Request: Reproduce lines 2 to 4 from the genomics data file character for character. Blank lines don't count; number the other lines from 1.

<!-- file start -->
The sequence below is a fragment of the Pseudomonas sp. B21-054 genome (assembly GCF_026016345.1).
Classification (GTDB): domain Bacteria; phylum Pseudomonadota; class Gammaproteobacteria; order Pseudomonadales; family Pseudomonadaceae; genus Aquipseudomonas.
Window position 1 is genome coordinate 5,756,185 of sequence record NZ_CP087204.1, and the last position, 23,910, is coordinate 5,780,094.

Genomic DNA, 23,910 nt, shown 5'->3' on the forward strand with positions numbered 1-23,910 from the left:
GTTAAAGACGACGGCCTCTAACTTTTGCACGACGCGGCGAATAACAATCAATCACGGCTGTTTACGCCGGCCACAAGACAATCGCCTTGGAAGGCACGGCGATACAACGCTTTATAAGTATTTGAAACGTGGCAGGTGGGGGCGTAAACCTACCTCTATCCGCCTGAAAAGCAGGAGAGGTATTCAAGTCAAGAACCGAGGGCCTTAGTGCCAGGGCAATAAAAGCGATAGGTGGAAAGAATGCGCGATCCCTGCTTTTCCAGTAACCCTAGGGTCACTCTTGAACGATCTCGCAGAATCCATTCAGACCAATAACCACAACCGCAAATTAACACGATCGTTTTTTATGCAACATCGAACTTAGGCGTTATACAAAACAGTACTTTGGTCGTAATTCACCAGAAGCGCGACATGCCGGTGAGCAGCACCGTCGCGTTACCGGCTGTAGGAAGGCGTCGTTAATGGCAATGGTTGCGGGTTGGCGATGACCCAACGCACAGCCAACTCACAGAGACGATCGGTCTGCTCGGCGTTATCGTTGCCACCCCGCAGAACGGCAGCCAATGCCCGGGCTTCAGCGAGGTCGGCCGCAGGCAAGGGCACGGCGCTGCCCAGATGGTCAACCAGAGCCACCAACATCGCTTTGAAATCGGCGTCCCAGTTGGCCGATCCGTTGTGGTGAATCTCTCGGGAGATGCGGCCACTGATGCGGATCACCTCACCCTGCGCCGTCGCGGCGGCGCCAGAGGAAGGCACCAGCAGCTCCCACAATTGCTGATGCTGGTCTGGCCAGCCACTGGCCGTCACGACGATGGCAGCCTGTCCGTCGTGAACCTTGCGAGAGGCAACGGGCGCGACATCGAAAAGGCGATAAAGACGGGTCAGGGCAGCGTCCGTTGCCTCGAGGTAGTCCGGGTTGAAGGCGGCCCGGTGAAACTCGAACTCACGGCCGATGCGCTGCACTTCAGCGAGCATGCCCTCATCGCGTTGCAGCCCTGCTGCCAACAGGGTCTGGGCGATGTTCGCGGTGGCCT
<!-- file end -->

Classification (GTDB): domain Bacteria; phylum Pseudomonadota; class Gammaproteobacteria; order Pseudomonadales; family Pseudomonadaceae; genus Aquipseudomonas.
Window position 1 is genome coordinate 5,756,185 of sequence record NZ_CP087204.1, and the last position, 23,910, is coordinate 5,780,094.

Genomic DNA, 23,910 nt, shown 5'->3' on the forward strand with positions numbered 1-23,910 from the left: